2014 World Lacrosse Championship

The 2014 FIL World Lacrosse Championship was held July 10–19, 2014 in Commerce City, Colorado, at Dick’s Sporting Goods Park, home of the Colorado Rapids soccer team. 38 nations participated over 142 games. Nine nations—Belgium, China, Colombia, Costa Rica, Israel, Russia, Thailand, Turkey, and Uganda—all competed in the event for the first time.

In the championship game on July 19, 2014, Canada captured its third gold medal after upsetting the United States 8-5 in front of 11,861 fans. Canadian goalie Dillon Ward was named the tournament’s Most Valuable Player after he made 10 saves in the championship game, becoming the first goalie to ever receive the honor.

The Iroquois Nationals finished third after defeating Australia 16-5 in the third-place game. It marked the first time the Iroquois ever earned a podium finish at the World Lacrosse Championship, as well as the first time the Australians failed to earn a medal.

A FIL World Lacrosse Festival was once again being run alongside the FIL World Championships and was open to boys‘ and men’s lacrosse teams from around the world to participate in the youth and master’s divisions of the Festival.

Full-event ticket packages were divided into gold, silver and bronze packages. Each package included access to 142 world championship games, the opening ceremony and the closing ceremony, the International Village and the Vendor Village. Four days of the event were played in the 18,000-seat stadium at Dick’s Sporting Goods Park, and two turf fields included grandstand seating. Tickets were required for all world championship games at the park, both games in the stadium and games at the surrounding fields.

Partial-event ticket packages went on sale 12 June 2014.

For the pool play phase of the tournament, nations were separated into nine groups. The countries with the top six rankings—Australia, Canada, England, Iroquois, Japan, and the United States—competed in the Blue Division; the top four teams in this division advanced to the quarterfinals or semifinals automatically.

Play-in games were played between the teams of all groups except Blue.

Despite falling to rival England in the fifth-place game, Scotland earned its best-ever finish at the championships by placing sixth. The Scottish team defeated Japan in the previous contest, and are expected to replace the Japanese in the elite Blue Division at the next world championship tournament.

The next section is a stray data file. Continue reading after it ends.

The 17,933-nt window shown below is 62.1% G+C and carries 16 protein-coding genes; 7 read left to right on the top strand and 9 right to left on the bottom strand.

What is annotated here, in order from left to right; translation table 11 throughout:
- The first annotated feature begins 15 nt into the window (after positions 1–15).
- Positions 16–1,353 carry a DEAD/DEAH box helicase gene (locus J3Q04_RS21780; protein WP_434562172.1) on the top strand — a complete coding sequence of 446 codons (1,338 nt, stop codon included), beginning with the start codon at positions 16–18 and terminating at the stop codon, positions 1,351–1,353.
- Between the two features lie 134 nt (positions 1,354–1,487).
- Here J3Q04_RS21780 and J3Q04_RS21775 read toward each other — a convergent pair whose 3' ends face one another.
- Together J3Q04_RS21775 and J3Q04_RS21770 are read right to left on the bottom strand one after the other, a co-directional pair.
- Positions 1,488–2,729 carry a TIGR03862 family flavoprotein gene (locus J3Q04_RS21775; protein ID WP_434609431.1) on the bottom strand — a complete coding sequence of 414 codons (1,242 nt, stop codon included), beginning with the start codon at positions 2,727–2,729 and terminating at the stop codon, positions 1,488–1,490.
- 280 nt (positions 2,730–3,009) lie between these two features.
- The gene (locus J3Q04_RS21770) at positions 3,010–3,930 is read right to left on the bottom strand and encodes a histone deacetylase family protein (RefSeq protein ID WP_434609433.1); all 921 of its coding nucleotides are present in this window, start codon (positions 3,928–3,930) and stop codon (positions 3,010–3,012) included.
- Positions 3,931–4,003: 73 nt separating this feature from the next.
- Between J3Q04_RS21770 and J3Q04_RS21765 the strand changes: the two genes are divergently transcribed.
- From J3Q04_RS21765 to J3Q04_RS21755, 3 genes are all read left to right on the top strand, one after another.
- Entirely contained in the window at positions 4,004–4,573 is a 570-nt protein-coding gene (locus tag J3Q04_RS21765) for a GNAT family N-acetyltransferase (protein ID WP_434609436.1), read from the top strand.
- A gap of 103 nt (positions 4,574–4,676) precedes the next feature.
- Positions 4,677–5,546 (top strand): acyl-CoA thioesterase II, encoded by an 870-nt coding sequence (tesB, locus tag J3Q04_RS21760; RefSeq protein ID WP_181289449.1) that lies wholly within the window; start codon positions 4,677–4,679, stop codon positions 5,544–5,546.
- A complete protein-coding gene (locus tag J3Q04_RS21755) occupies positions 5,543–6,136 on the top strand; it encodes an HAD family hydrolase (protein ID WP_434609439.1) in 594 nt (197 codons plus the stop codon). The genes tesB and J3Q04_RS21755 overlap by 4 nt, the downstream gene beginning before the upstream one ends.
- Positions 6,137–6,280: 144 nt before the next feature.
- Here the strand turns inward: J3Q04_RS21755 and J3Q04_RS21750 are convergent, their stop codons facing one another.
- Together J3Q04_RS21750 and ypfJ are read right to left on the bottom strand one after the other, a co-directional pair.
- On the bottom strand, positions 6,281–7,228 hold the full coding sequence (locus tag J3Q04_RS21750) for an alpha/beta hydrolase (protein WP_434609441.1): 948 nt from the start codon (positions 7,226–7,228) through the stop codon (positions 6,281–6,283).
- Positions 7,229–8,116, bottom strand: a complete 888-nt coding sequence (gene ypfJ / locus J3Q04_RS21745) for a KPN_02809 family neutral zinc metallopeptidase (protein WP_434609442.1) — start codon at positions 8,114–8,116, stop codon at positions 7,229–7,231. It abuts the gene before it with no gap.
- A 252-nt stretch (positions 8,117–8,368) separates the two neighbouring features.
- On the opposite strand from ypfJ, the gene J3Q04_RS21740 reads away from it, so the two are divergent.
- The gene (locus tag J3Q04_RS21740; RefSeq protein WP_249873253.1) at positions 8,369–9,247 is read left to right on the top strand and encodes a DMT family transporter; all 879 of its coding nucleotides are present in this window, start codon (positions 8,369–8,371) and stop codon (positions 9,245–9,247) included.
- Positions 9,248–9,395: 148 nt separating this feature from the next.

Playing in its first-ever world championships, Israel very nearly duplicated Scotland’s feat, twice narrowly falling in games that could have advanced the team into the Blue Division. After reaching the quarterfinals, the Israelis led Australia in the third quarter before dropping a tough 9-8 decision. Then in a placement round game, Israel made a dramatic comeback to push England to overtime before suffering a 10-9 setback. Israel finished seventh after defeating Blue Division squad Japan.

The following awards were given out at the end of the tournament.
MVP: Dillon Ward (Canada)
Outstanding Attackman: Rob Pannell (United States)
Outstanding Midfielder: Paul Rabil (United States)
Outstanding Defenseman: Tucker Durkin (United States)
Outstanding Goalie: Dillon Ward (Canada)

The All-World Team consisted of the following players.

Curtis Dickson (Canada)
Rob Pannell (United States)
Lyle Thompson (Iroquois)

Paul Rabil (United States)
Jeremy Thompson (Iroquois)
David Lawson (United States)

Tucker Durkin (United States)
Brodie Merrill (Canada)
Kyle Rubisch (Canada)

Dillon Ward (Canada)

The President’s Team consisted of the following players, honored for being the top 10 players in the tournament not competing in the blue division.
Kyle Buchanan (Scotland)
Ryan Licht (Ireland)
Matt MacGrotty (Scotland)
Jimmy McBride (Scotland)
Jordan McBride (Scotland)
Jonathan Munk (Czech Republic)
Kevin Powers (Sweden)
Ben Smith (Israel)
Ari Sussman (Israel)
James Van de Veerdon (Netherlands)